Note to myself: must get more sleep and slow down!

Jonah hits memory lane

Trials and tribulations

You might think it’s easy running a daily blog, but spare a thought. Some poor devil has to find new material every 24 hours to fill the void. So the blog duty editor is on call Friday night and there’s nothing for the Saturday edition. He’s searched the files high and low and there’s nothing he can use. But just as he’s about to despair, in a cupboard close to where they keep the bleach and other cleaning fluids, he comes across a plastic bag full of mouldy old papers and he takes a look and he discovers a couple of typed sheets with the heading “Jonah hits memory lane”. Someone has used a red felt tip pen to scrawl B-I-N in huge letters across both pages. Nevertheless, he starts to read the piece and only a few seconds in, thinks to himself, God, this is real drivel, I’ll never get away with putting this online, the boss’ll sack me the moment he sobers up on Monday morning. Still, beggars can’t be choosers, so he puts the sheets to one side and continues to hunt for material. About three hours later, he’s still looking and getting more and more exasperated; he’s found absolutely nothing and what’s left of his mind has gone completely blank. He picks up the Jonah story and thinks, Well maybe a change would be good for me. New job, new faces. . . you never know! And he takes the plunge! But you have been warned and you may well want to skip this post.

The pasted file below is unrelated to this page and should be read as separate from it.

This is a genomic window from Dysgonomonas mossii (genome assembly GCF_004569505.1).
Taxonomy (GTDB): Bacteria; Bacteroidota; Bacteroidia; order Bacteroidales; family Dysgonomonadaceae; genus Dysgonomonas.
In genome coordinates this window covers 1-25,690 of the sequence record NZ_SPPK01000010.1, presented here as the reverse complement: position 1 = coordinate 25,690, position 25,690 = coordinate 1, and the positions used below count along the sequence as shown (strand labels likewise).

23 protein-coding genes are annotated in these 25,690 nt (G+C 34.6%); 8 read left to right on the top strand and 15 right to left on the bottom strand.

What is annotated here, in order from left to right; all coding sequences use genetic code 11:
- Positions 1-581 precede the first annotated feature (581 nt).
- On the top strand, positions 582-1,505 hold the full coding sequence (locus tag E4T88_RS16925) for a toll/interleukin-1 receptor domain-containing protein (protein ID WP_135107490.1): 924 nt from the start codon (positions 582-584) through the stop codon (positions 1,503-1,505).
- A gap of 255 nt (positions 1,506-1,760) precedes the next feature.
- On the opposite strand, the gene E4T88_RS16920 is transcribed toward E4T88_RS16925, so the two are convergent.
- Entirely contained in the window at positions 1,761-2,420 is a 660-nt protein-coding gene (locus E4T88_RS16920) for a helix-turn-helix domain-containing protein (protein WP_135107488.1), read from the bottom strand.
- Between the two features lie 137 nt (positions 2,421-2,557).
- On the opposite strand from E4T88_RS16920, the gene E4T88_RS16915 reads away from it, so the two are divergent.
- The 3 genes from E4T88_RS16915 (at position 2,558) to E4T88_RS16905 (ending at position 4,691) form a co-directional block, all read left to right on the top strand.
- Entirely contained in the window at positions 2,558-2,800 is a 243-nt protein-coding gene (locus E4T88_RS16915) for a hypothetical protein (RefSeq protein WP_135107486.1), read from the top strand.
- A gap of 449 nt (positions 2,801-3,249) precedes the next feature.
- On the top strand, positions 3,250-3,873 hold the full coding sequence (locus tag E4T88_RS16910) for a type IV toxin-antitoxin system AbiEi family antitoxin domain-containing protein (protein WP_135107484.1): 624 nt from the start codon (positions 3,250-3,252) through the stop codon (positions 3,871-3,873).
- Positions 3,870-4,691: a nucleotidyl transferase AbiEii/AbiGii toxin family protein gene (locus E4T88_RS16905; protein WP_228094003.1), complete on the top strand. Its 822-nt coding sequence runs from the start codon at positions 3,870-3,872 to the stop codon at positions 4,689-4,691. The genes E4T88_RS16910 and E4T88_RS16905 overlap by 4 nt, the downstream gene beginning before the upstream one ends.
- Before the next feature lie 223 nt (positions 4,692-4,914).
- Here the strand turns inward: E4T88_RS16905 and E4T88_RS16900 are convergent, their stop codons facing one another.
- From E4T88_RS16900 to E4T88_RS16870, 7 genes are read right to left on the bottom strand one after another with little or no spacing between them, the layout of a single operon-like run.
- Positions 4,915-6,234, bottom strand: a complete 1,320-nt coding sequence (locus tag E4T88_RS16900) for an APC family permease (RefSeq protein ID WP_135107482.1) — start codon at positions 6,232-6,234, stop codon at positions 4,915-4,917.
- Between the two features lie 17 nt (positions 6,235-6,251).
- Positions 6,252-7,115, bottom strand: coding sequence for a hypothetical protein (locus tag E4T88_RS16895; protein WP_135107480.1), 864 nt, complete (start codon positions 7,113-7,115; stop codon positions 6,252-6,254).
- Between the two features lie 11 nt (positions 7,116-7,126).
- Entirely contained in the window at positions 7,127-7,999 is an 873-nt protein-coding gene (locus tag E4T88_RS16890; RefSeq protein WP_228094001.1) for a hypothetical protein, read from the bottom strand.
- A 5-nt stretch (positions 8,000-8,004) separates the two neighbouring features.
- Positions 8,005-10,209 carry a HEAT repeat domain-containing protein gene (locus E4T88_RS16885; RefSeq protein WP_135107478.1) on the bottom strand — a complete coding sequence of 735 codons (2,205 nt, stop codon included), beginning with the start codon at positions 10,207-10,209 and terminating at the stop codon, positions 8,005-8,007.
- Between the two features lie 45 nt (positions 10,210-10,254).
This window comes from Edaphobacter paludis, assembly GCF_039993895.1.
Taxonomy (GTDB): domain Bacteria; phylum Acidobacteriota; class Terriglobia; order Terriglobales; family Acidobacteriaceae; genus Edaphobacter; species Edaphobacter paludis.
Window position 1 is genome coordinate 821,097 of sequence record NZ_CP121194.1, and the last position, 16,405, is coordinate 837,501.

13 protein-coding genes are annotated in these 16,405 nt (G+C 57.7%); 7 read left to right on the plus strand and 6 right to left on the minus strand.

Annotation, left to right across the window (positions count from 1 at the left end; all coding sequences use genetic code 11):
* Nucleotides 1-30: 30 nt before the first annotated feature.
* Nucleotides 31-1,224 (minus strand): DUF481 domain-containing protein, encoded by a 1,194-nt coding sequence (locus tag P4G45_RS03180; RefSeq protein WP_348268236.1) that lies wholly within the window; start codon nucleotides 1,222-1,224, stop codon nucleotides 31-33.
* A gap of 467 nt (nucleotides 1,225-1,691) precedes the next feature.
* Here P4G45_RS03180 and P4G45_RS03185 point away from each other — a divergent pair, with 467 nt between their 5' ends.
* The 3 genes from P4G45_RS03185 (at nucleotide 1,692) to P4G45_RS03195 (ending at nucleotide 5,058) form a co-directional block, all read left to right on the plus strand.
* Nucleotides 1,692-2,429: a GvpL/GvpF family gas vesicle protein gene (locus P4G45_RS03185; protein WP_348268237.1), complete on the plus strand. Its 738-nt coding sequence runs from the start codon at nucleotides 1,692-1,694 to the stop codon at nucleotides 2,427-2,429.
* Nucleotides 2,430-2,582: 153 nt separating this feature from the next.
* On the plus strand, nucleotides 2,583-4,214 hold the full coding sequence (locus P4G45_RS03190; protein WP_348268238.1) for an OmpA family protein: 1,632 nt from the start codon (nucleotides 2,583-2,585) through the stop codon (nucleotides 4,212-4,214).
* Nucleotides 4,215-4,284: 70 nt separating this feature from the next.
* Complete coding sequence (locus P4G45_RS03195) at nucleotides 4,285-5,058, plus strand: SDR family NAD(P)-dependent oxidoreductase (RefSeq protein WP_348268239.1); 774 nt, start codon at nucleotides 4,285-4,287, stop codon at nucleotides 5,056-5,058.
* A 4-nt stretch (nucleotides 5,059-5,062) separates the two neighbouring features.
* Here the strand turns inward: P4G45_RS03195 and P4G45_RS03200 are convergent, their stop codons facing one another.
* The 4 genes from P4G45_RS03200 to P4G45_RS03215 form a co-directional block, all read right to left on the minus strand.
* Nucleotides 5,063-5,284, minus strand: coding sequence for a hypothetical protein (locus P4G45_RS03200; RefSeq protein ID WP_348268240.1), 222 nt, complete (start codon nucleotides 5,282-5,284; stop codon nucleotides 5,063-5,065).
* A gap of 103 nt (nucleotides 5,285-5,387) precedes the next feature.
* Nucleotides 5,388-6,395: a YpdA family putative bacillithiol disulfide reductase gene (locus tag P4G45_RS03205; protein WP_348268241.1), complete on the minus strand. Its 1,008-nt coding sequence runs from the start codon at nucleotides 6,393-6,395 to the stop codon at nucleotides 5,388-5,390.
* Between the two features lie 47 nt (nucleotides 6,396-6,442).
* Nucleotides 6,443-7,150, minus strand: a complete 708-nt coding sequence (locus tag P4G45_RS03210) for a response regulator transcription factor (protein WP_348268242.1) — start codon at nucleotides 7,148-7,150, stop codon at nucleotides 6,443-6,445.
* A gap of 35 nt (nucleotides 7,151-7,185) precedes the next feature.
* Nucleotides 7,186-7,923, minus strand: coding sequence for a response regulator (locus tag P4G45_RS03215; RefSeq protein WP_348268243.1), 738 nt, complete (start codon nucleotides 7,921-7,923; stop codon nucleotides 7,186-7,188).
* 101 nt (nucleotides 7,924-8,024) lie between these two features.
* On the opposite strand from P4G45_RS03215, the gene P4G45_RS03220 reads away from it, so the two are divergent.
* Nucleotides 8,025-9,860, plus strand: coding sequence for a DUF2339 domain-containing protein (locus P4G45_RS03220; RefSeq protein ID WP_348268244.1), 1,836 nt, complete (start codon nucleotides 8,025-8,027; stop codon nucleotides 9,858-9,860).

Jonah hits memory lane

Jonah gets his comeuppance